The most unusual place we've done it
The question's been popped, the ring's been accepted, and the day's been designated. Now all you have to do is pick the place. But you're Jewish and you're fiance's Baptist, or maybe you're both agnostic, or perhaps you simply don't want to be indoors when you say "I do." For whatever reason, a wedding in a church or synagogue just won't work for the two of you. So where else can you tie the knot in the Charlottesville area? Here are just a few of the available options:
Make your historic day historic. You two can become one in a presidential way at Montpelier, home of James Madison, or Ash Lawn-Highland, home of James Monroe. Montpelier hosts an average of seven weddings a year the formal garden, the temple and side lawn, and the front lawn each rent for $1,500. Twenty-five to 30 marriages happen annually at Ash Lawn-Highland, where the facilities range from the intimate Johns Garden with its rose arbor to the 50x80-foot covered pavilion with seating for up to 400 guests. Cost range: $200-$5,000. (Sorry, TJ fans no marriages at Monticello.)
Go forth and be fruitful. Many local wineries and vineyards welcome wedding parties. Oakencroft Winery holds seven to 10 weddings each year. Several sites are popular, according to Carolyn Graves, who notes, "Quite a few people have gotten married by a cedar tree up in the vineyard." Oakencroft's site fee: $1,000. The just-opened King Family Vineyard has already booked 12 marriages for 2003, with most occurring just outside the tasting roomfolks like its unobstructed Blue Ridge vista. Site fee: $1,500. At Barboursville Vineyard, which hosts a maximum of two weddings per month, you can literally experience love among the ruins for $500 or opt for a $3,500 package that includes a reception in the tasting room.
Get hitched with hospitality. Many B&Bs and small inns in the area provide gracious settings for nuptials. An advantage of these venues is they offer rooms for getting ready, taking time out, or crashing after the party's over. Prospect Hill's Gerrie Smethurst says the inn hosts 18-24 weddings a year and features a wedding gazebo in the backyard. The Prospect Hill price varies according to the size and requirements of each wedding party, but ceremonies with over 50 guests are always held outside. The Clifton Inn hosts a similar number of weddings, usually on its gracious front lawn. Clifton charges $2,500 for rental of the property, plus $50-$150 per person for food and beverages.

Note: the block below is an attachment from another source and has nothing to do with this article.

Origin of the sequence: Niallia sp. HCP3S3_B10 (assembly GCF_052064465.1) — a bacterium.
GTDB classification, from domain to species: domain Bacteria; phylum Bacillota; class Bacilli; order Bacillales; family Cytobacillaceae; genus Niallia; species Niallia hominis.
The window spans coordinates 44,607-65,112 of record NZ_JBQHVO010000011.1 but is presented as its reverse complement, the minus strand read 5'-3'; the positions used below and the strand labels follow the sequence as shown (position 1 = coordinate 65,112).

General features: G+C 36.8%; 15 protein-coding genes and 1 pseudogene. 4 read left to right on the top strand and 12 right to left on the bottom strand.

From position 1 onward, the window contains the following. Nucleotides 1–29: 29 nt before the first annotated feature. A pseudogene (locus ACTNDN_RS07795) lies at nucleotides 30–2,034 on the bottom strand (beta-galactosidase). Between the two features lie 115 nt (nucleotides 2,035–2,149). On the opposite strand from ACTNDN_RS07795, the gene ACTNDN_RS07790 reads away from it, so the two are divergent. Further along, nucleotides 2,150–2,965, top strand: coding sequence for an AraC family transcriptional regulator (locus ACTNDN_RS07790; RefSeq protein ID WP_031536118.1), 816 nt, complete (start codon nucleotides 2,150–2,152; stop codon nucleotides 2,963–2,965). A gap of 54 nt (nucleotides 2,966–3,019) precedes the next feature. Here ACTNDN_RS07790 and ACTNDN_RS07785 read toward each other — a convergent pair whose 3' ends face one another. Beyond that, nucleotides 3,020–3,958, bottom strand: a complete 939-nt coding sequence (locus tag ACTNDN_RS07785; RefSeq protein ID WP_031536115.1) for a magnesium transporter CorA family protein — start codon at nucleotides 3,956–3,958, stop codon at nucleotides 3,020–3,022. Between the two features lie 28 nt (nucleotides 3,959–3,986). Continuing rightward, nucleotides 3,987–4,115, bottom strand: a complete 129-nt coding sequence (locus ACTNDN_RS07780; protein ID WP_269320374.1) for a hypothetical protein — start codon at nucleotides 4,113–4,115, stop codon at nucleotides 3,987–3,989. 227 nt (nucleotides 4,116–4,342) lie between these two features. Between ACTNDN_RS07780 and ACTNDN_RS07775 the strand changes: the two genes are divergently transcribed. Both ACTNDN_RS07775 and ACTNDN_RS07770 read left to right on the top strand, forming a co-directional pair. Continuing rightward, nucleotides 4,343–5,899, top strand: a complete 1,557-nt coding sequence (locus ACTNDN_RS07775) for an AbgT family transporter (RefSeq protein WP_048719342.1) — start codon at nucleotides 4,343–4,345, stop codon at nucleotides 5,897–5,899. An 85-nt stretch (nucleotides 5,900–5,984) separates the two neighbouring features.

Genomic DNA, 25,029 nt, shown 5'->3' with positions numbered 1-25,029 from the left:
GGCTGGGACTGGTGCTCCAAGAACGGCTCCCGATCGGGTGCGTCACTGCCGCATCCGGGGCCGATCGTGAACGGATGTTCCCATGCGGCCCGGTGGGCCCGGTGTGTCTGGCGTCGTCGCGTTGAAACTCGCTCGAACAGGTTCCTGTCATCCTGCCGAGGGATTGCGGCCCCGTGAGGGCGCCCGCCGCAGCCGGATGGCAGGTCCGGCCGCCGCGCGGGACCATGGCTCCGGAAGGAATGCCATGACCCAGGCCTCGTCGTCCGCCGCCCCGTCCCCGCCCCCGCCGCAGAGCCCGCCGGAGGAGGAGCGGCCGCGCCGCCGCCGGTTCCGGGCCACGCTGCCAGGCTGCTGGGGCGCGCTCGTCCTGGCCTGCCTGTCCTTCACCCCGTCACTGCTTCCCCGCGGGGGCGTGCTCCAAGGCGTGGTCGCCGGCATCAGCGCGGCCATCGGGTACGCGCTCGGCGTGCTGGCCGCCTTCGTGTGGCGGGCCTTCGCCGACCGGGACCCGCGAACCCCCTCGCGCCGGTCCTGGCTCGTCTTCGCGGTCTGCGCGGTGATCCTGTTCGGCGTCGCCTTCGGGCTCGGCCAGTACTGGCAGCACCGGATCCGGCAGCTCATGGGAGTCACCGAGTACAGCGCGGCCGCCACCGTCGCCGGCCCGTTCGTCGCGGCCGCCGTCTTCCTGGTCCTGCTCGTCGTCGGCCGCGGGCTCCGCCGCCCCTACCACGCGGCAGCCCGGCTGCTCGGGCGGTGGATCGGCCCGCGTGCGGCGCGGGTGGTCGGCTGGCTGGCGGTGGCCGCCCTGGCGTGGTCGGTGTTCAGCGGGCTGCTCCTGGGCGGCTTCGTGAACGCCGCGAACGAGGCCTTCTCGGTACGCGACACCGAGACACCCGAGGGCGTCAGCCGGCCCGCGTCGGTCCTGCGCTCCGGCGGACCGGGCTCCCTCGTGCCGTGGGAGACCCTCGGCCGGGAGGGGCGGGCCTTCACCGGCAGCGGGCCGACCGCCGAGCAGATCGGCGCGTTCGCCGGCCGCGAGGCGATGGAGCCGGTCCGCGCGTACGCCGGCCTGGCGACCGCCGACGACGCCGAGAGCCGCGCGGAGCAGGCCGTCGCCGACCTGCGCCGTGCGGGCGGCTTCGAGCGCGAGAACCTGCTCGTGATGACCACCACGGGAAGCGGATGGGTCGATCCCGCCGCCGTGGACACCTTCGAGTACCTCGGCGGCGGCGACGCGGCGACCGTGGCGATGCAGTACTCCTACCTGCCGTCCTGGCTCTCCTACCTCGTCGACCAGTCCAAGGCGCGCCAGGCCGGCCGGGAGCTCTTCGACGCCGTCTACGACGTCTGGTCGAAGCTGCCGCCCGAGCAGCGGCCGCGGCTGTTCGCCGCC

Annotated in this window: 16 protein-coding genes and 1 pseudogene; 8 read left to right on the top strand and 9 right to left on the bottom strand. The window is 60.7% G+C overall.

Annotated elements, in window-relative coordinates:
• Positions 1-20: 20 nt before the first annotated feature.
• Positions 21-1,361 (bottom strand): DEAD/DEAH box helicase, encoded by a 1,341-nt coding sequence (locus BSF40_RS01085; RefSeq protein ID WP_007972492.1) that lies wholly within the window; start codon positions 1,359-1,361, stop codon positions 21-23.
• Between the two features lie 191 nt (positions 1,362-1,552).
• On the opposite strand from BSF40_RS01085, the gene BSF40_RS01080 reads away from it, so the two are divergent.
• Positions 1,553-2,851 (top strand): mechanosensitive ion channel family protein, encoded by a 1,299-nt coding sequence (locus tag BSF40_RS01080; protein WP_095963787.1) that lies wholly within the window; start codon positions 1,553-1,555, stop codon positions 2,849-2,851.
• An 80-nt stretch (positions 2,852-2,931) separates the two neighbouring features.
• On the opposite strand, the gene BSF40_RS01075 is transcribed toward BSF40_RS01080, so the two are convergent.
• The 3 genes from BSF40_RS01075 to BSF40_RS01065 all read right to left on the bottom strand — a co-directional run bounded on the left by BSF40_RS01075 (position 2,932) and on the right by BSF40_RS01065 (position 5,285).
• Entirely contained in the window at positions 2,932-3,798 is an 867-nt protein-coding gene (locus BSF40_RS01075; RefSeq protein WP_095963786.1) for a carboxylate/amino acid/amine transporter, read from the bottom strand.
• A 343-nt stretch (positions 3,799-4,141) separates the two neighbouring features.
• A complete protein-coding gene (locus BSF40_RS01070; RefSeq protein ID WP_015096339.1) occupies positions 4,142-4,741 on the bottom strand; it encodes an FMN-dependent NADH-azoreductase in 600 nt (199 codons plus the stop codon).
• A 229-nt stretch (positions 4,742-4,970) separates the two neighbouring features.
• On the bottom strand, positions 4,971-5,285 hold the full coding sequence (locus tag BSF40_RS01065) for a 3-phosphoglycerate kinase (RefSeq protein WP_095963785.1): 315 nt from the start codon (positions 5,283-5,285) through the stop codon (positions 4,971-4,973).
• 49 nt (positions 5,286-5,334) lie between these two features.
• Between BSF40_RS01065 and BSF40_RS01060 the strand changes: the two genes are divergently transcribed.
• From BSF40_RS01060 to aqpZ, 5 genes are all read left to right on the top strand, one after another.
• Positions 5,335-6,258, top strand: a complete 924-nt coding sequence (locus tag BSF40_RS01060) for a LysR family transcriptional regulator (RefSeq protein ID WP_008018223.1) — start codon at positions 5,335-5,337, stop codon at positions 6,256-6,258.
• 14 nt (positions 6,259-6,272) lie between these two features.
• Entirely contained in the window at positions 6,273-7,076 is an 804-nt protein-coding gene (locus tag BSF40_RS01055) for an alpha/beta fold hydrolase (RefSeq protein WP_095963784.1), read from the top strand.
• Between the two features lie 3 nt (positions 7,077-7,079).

Wed like a Wahoo. Students, faculty, staff, and alumni of the University of Virginia have the option of exchanging vows in the university's famous gardens, where approximately 50 weddings a year take place. Although tents are not allowed, you can't beat the price it's is free as long as you reserve the space and have a UVA affiliation.
Marry on a mountaintop. If you're outdoorsy and feel like risking the weather, why not arrange to hold your wedding in Shenandoah National Park? Be forewarned, though, tents and chairs are not allowed. SNP issues nine wedding permits per year on a first come, first served basis. The special use fee is $94, and guests duck the park's usual entry charge. There are no restrictions on where you can choose to wed (overlooks, the Loft Mountain amphitheater, and White Oak Canyon are all popular marriage venues, according to park rep Karen Beck-Herzog), but couples should keep in mind parking restrictions.